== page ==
Man's Preparations for Receiving God's Pardon
Isaiah 55:7
Let the wicked forsake his way, and the unrighteous man his thoughts: and let him return to the LORD, and he will have mercy on him…

Two things have to be clearly recognized, and harmoniously set together.

1. God's pardon and favour are absolutely free and priceless; they are sovereign gifts, based on no condition, won by no payment, responsive to no merit in us. He saves us purely for his "own Name's sake."

2. And yet there are conditions which those who receive the grace are reasonably required to be in, if they are to be recipients, and make right use of the grace received. These conditions are absolutely necessary, and yet there are in no sense at all any merit, or price, on which the grace is obtained. The harmonizing of the two things is not difficult. When we bestow a gift we look for a proper recipiency in those who receive. It would be to waste our gifts to bestow them where there was no preparedness to use them rightly. In this verse the preparation takes a threefold form.

I. THERE MUST BE THE PUTTING AWAY OF ALL WRONG-DOING. It would be insult for a child to ask pardon of a father while he kept on doing the disobedient thing that grieved his father. Sincerity of desire for pardon is shown in separating ourselves from the sin. Sense of the evil of the act is indicated in resolutely putting it away. This is the first thing God looks for in all who seek him. Kept sin, always and everywhere, keeps off the "grace."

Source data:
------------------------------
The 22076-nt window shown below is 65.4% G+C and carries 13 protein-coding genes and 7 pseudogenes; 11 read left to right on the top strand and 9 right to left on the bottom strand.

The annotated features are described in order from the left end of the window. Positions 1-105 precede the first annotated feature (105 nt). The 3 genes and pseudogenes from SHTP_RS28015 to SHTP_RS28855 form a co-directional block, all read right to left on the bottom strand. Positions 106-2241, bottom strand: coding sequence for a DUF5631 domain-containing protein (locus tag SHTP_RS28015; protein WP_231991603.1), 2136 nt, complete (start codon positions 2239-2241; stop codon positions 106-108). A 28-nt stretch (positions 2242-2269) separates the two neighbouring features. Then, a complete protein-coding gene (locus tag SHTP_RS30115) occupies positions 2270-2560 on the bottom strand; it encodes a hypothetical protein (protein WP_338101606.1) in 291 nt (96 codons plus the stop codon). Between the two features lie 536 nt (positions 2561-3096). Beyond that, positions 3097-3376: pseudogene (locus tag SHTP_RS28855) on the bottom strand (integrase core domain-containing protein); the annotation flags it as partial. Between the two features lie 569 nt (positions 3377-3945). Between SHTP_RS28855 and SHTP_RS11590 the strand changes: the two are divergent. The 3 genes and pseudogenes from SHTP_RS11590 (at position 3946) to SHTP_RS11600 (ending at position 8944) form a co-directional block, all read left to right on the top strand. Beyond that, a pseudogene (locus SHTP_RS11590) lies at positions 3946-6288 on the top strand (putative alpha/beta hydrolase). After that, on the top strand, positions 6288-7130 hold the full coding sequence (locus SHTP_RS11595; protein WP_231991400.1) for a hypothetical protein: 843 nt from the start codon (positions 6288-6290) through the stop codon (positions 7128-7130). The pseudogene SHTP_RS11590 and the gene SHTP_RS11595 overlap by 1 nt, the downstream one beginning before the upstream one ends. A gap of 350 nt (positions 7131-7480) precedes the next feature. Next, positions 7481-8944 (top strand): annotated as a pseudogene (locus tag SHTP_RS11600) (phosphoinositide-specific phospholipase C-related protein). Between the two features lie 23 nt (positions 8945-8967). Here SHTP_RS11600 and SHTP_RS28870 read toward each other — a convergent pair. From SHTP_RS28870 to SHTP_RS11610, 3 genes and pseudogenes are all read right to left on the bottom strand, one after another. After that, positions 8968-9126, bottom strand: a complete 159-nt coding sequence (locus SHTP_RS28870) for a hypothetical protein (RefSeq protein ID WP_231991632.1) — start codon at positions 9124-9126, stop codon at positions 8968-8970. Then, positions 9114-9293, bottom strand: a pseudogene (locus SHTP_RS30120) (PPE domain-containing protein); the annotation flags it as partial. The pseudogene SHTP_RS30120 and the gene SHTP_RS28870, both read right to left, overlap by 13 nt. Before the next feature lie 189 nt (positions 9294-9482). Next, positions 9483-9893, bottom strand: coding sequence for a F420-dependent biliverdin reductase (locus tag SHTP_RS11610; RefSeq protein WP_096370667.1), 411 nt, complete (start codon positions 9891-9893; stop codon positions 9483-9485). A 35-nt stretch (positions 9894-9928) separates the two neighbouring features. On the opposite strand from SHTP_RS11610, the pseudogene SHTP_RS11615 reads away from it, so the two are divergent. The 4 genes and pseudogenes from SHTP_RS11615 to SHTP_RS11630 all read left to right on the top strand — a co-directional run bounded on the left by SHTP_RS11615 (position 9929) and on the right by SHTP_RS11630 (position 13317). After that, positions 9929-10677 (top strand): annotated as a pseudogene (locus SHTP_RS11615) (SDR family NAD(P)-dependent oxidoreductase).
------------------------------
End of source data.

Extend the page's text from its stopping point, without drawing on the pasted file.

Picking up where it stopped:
II. THERE MUST BE A CLEANSING OF THOUGHT AND HEART. The love of sinning must go, and the act of sinning must cease. In the view of God, sin is not merely some positive act done. The Heart-searcher knows that the act was but the expression of evil thought, biassed will, selfish purpose. And so a man is not ready for forgiveness until his thought is changed, and exactly that changed thought is what we put into the word "repentance." Reformation of life and repentance of heart must go together to make the proper recipient attitude.

III. THERE MUST BE A POSITIVE TURNING TOWARDS GOD. The difference between evangelical repentance and worldly remorse is that repentance draws us toward God in hope, and remorse drives us from God in despair. It is distinctly expected that man will make positive efforts; and therefore we find the plea, "Come, and let us return unto the Lord." Bishop Wordsworth says, "In proclaiming God's loving promises, and the free offers of Divine grace, the prophet does not forget man's duties both in will and work." H. Ward Beecher gives the following illustration: "Every day, from my window, I see the gulls making circuits and beating against the north wind. Now they mount high above the masts of the vessels in the stream, and then suddenly drop to the water's edge, seeking to find some eddy unobstructed by the steady-blowing blast; till at length, abandoning their efforts, they turn and fly with the wind; and then how like a gleam of light do their white wings flash down the bay, faster than the eye can follow! So, when we cease to resist God's influences, and, turning towards him, our thought and feelings are upborne by the breath of the Spirit, how do they make such swift heavenward flight as no words can overtake!" When these three preparations indicate to God a readiness to receive his grace, then will that grace overflow, and he will "abundantly pardon." - R.T.

Parallel Verses
KJV: Let the wicked forsake his way, and the unrighteous man his thoughts: and let him return unto the LORD, and he will have mercy upon him; and to our God, for he will abundantly pardon.

WEB: let the wicked forsake his way, and the unrighteous man his thoughts; and let him return to Yahweh, and he will have mercy on him; and to our God, for he will abundantly pardon.

God's Ways and Man's Ways
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